Christian schools need to act Christian

On many campuses across America, schools professing to be Christian find that the actual tenets of their faith are at odds with the populist dogma that appeals to the American ethos of free expression. On the one hand, Christian educational institutions desire to appeal to the same principles of “free speech” and “open-mindedness” that their secular peers pay lip service to, and on the other hand they also want to claim the legacy of the more than 2,000 years of philosophical, historical, and literary thought that has made Christianity the moral and scientific lodestone that steers civilization even today.

Under the pretext of free expression, it has become popular for private institutions to not just tolerate, but expressly allow and promote anti-Christian beliefs. This spirit of liberalism is antithetical to a Christian education because it presupposes that many matters of faith and morals are not infallible doctrines when, in fact, they are knowable and absolute. If something such as the morality of abortion cannot be certainly known then, of course, it should be open to debate and all views should be given a chance to express themselves on campus.

However, because there is an infallible authority that declares what the truth is (Catholics and most Protestants agree regardless of the source), ideas that are known to be false should not be allowed to be promoted on campus in any official capacity. The goal of a Christian school is not only to teach the truth—which the school would undermine if it assisted false ideas in their propagation—but also, and more importantly, to do the best they can to help students to become better Christians and be saved. This salvific mission would most certainly be undermined if the institution assisted false ideas that would lead people away from Christ and their salvation.

Of course, prudence would be the factor in deciding college policy on free expression. For instance, it would be unreasonable for the college to monitor students’ conversations or individual actions; however, I think it would be reasonable to forbid professors to advocate for heresies in the classroom or for students to hang up posters, host speakers or form clubs that promote ideas that are clearly against the faith. Many may object that these kinds of policies might stifle critical thinking or be indoctrination, but there is a difference between showing a debate or presenting opposing arguments in class, and having the college sponsor a debate, which will no doubt enable those that oppose Christian doctrine to have a new forum and be paid for their error (as opposed to an event that had already occurred somewhere else and is just shown in class). Additionally, it is important to remember that these schools are not public institutions, and every student who is on their campuses is choosing to attend a private, Christian college.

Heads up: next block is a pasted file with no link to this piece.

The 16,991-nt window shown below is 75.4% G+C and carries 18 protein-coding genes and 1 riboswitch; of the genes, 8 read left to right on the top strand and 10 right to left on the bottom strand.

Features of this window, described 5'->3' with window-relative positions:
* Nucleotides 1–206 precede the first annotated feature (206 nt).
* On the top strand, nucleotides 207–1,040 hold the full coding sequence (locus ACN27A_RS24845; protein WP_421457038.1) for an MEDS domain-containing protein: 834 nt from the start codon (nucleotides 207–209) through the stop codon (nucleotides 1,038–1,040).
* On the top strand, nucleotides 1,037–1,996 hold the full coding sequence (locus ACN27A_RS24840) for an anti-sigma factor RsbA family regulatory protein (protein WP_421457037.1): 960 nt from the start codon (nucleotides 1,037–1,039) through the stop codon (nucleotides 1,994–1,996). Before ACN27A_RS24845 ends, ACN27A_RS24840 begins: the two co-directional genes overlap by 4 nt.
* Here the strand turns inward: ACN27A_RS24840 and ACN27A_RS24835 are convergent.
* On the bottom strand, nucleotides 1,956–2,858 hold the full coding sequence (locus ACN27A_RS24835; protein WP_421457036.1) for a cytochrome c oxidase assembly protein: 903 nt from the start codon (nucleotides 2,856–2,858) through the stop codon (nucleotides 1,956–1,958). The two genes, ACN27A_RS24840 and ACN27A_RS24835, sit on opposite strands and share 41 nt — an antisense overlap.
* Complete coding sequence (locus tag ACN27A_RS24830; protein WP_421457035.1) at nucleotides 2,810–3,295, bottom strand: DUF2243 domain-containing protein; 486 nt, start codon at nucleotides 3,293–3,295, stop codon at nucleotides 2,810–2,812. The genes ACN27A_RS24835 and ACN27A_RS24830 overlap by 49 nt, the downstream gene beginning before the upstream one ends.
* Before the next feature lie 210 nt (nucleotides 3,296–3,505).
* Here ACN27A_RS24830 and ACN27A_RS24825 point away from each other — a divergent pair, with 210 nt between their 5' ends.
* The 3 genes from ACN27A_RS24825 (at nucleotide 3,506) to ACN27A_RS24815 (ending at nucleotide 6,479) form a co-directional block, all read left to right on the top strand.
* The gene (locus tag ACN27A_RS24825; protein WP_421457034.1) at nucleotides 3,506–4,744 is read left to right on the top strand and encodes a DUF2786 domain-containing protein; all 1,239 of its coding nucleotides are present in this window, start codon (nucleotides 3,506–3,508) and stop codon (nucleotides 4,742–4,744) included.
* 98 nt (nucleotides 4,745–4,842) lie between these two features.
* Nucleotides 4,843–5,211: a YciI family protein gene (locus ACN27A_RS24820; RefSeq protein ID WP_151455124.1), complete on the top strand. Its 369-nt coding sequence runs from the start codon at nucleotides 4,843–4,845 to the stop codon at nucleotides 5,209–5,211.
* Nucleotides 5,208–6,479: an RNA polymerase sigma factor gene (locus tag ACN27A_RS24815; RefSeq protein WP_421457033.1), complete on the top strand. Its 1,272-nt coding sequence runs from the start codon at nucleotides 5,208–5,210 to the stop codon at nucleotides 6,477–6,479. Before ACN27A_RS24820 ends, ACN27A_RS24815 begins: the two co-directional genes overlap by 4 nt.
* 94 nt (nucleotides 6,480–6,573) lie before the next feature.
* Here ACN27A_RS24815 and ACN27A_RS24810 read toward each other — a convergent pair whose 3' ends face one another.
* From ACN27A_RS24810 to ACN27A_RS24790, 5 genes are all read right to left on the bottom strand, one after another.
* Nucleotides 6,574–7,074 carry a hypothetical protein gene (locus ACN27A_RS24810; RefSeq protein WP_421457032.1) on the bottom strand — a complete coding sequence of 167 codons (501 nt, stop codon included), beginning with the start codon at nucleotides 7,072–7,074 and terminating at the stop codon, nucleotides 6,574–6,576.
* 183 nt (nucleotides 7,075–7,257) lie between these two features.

This may seem like a new idea, but it was very common not long ago. The idea that private institutions that officially adopt a particular ideology, such as a religion, have to tolerate and even sponsor activities that run contrary to their position is a revolutionary one. Additionally, colleges already apply this principle (that not all ideas should be tolerated on account of the college’s official ideology), but it is selectively applied. In a Christian college, it would be unthinkable to use school resources like funding, space and bulletin boards to advocate an abominable position like that of slavery, satanism or any other sort of broadly agreed-upon moral issue. However, when it comes to issues like the morality of homosexual relations or abortion, many schools allow both sides equal footing and support, and at the very least act like they are equally valid. 

Recently, Hope College has unfortunately started to go down this road of subjectivity and the effective denial of a knowable and absolute truth given to us by God. One of the most notable occasions was when the college decided to repeal the “Hope College Position Statement On Human Sexuality,” which affirmed that marriage was between one man and one woman and said that “Hope College will not recognize or support campus groups whose aim by statement, practice, or intimation is to promote a vision of human sexuality that is contrary to this understanding of biblical teaching.” This kind of action, while motivated by a sincere goal to help others, will ultimately prove to be a detriment to students’ education and life in Jesus Christ. As Pope St. Pius X once said in the Papal Encyclical Notre Charge Apostolique, “[t]he primary duty of charity does not lie in the toleration of false ideas” and further that “whilst Jesus was kind to sinners and to those who went astray, He did not respect their false ideas, however sincere they might have appeared. He loved them all, but He instructed them in order to convert them and save them.” Therefore, I implore those who are in power to stand up for the teachings of Christ on this campus.

'Christian schools need to act Christian' has no comments

Be the first to comment this post!

Would you like to share your thoughts?

Your email address will not be published.